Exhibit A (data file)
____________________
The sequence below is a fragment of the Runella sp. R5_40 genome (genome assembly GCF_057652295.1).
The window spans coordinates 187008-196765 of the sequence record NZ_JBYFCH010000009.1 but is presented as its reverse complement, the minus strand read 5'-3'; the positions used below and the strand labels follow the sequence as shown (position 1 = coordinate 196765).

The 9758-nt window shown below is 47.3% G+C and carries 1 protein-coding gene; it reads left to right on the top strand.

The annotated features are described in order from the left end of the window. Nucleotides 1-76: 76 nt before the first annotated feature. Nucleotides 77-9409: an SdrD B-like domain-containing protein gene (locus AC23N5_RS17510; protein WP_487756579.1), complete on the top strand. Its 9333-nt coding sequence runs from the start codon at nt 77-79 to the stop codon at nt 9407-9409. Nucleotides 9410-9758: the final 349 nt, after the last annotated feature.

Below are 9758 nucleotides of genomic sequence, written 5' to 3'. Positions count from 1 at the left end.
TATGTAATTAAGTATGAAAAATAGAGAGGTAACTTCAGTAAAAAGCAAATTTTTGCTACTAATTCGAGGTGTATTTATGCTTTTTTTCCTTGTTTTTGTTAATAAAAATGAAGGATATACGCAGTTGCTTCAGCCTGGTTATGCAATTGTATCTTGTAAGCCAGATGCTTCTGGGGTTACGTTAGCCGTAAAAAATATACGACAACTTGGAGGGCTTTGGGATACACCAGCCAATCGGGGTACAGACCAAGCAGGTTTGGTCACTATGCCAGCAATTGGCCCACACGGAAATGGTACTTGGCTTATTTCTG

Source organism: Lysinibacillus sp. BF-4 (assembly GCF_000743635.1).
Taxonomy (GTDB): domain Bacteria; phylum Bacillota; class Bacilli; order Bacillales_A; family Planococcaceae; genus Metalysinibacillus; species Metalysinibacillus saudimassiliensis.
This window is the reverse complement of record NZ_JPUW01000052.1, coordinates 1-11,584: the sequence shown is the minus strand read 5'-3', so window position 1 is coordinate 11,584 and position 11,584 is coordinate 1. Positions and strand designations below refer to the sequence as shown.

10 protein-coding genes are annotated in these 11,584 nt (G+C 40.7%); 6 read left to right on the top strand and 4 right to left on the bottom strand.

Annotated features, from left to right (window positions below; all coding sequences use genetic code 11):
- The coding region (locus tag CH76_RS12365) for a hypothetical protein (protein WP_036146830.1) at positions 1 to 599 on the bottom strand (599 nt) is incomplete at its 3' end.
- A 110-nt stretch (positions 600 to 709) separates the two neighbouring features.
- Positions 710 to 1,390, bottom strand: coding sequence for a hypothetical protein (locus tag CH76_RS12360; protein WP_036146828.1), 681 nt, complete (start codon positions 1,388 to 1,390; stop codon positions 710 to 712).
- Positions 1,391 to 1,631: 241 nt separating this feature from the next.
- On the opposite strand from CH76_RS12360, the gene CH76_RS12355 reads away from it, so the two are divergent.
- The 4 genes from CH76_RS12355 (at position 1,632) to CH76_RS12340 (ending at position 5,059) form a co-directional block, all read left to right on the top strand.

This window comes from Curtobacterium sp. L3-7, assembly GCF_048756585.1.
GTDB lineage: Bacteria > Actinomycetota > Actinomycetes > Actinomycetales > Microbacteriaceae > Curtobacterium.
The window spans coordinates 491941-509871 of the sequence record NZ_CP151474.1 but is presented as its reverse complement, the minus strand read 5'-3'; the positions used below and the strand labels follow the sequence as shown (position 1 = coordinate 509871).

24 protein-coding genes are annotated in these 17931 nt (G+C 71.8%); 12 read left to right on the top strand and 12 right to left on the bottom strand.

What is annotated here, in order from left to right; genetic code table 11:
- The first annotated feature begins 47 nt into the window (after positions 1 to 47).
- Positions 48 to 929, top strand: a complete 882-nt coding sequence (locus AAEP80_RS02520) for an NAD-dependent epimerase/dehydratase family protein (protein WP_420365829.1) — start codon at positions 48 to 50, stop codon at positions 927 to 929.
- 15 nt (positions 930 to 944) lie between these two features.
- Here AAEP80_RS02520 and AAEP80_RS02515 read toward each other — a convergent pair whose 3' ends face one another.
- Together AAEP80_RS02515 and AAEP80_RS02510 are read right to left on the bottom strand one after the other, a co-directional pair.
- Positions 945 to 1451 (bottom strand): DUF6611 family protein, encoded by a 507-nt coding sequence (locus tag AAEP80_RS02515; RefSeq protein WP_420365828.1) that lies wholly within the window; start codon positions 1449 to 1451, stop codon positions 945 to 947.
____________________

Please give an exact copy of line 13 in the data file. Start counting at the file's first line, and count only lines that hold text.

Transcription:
- A 110-nt stretch (positions 600 to 709) separates the two neighbouring features.